190 cities around the world have already taken action to reduce their greenhouse gas emissions, according to the annual Carbon Disclosure Project (CDP), published on Tuesday (4 October). EURACTIV’s partner Journal de l’Environnement reports.
This report, based on the volontary declarations of 533 municipalities in 2016, shows that North America (74) and Europe (72) are home to the vast majority of these pro-active cities. But Asia (29), Latin America (six) and Africa (three) are all making efforts.
Between them, these municipalities identified 2,000 concrete effects that climate change was having on their territory, including flooding, extreme temperatures and water shortages.
Among the pioneers of climate action, Stockholm has committed to reducing its greenhouse gas emissions by the equivalent of 3.2 tonnes of CO2 per inhabitant by 2020, and to be completely free of fossil fuels by 2040.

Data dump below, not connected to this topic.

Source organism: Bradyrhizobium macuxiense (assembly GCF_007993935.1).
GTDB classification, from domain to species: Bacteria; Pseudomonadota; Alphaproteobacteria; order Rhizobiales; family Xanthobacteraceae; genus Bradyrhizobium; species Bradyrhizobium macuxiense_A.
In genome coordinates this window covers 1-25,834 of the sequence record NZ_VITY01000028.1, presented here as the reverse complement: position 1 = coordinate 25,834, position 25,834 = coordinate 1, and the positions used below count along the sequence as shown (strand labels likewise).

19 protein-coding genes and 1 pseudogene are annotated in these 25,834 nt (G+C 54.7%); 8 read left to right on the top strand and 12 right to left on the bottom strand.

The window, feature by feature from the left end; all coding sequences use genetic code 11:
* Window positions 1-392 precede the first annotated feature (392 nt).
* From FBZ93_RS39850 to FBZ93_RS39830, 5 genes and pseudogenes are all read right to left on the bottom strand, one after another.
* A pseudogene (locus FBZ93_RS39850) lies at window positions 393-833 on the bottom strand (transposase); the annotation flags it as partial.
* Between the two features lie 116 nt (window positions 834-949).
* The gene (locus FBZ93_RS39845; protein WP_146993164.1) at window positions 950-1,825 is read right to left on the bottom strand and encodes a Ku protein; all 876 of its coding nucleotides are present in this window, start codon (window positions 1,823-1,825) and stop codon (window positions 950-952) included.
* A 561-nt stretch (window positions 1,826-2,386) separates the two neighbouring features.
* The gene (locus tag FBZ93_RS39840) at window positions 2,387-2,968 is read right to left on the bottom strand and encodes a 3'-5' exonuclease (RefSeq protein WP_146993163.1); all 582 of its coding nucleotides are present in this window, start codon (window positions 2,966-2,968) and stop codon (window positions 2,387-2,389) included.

Across the Atlantic, New York has also committed to cutting its emissions by 80% by 2050, compared to 2005 levels. To achieve this, the city aims to make a 30% reduction in emissions from its buildings by 2025 thanks to energy efficiency renovation.
Private sector partnerships
Cities will have to spend €51,000 billion on climate mitigation measures by 2030 if the global temperature rise is to be kept below 2°C above pre-industrial times, the environmental reporting association said, citing information from the WWF.
Raising such sums will require extensive partnerships between businesses and public investors, a tool already used by nearly two thirds of cities with emissions reduction targets. Today, 720 projects involving the private sector are under way, worth a total of €23.2bn.
While this is certainly a huge challenge for cities, 299 of the municipal authorities involved in the study view their climate commitments as an economic opportunity, rather than a brake on their development.
Accounting for three quarters of global greengouse gas emissions, cities are the key to inverting the warming curve, even if certain sectors, like private transport, are beyond their direct influence. Whether or not they succeed will depend on their energy choices and the behavioural changes made by their inhabitants, particularly in terms of transport.